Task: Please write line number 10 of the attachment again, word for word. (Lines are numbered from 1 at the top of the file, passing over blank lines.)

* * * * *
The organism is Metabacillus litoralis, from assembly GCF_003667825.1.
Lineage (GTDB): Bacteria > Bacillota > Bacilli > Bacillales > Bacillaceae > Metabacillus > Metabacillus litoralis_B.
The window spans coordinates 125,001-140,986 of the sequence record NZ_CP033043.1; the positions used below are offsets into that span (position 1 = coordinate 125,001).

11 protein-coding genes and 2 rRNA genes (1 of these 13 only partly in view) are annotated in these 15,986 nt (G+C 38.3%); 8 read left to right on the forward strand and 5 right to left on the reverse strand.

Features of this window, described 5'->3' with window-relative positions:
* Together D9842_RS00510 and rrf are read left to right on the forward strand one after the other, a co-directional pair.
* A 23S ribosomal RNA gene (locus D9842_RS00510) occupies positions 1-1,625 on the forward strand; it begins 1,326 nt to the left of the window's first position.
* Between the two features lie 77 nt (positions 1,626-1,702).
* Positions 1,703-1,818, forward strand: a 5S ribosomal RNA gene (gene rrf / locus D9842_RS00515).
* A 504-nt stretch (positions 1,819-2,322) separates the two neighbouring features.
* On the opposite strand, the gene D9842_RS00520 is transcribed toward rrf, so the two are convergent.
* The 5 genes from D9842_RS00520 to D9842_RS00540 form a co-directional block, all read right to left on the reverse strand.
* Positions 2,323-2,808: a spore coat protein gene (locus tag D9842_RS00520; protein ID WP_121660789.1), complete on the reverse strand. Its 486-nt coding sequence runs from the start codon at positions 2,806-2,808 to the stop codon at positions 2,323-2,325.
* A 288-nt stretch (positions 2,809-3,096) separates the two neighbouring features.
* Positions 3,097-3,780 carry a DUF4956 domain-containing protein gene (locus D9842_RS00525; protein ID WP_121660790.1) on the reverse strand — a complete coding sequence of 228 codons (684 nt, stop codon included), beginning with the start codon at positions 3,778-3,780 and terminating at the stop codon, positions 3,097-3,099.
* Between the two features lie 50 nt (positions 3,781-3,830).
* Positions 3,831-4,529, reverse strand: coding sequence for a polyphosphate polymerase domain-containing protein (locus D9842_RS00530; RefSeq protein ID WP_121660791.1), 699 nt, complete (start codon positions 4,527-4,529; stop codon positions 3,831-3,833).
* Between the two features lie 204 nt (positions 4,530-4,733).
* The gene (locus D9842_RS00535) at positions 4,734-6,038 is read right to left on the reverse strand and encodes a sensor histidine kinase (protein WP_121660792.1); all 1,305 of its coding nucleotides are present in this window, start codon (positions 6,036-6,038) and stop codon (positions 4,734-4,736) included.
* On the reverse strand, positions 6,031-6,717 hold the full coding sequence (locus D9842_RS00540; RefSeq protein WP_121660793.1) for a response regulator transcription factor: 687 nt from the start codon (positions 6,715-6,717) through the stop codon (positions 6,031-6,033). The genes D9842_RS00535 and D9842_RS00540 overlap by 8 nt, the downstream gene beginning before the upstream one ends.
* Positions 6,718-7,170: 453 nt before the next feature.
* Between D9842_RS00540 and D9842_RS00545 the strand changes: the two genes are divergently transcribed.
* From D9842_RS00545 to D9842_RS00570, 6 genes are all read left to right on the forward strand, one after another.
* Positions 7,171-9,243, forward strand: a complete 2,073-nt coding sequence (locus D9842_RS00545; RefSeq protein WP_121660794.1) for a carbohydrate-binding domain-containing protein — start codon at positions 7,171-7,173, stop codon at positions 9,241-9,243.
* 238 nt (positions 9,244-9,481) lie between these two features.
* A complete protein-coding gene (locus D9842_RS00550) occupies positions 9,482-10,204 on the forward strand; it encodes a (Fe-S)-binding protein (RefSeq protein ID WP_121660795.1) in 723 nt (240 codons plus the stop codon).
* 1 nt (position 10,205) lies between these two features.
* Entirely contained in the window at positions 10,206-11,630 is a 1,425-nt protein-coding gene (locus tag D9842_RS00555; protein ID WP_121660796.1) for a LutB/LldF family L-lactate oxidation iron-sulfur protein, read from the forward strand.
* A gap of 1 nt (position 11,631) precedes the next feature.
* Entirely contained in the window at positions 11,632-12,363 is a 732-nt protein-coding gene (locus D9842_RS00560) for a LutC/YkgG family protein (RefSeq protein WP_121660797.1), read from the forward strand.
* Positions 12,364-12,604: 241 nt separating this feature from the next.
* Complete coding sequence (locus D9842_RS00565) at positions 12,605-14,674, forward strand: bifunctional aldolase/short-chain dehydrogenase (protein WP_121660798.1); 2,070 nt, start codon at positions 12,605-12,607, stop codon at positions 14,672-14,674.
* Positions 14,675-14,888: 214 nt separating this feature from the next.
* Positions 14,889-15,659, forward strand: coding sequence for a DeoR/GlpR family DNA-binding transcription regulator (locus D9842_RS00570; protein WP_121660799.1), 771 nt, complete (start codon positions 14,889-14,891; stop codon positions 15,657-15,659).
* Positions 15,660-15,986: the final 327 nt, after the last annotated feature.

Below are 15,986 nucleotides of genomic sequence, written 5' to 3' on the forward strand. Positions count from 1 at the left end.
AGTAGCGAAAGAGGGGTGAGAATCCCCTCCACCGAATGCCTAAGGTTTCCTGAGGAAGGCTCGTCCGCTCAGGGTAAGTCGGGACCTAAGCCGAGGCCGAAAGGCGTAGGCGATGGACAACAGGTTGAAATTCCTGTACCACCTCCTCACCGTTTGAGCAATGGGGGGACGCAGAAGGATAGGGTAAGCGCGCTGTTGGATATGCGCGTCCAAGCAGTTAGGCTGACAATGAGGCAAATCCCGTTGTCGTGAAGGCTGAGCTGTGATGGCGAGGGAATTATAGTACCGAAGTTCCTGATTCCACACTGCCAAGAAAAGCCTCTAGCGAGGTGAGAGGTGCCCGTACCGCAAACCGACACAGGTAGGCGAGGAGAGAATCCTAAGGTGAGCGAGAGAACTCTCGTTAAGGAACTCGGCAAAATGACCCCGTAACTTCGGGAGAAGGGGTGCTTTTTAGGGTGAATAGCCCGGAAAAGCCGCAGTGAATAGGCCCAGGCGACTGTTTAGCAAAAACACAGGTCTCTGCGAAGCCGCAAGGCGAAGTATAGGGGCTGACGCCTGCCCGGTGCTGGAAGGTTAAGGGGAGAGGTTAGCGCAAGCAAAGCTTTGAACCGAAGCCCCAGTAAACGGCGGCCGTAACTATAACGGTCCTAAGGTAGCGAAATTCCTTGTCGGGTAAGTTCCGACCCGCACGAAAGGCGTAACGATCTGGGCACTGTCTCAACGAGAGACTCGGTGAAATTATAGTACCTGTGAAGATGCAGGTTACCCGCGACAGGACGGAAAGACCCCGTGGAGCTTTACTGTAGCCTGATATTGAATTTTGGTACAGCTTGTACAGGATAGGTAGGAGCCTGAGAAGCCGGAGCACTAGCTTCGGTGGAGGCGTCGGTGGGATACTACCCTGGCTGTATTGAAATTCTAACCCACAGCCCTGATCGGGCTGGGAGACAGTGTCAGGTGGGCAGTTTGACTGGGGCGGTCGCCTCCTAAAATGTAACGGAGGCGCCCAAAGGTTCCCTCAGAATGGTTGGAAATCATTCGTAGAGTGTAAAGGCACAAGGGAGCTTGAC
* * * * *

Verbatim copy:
* A 504-nt stretch (positions 1,819-2,322) separates the two neighbouring features.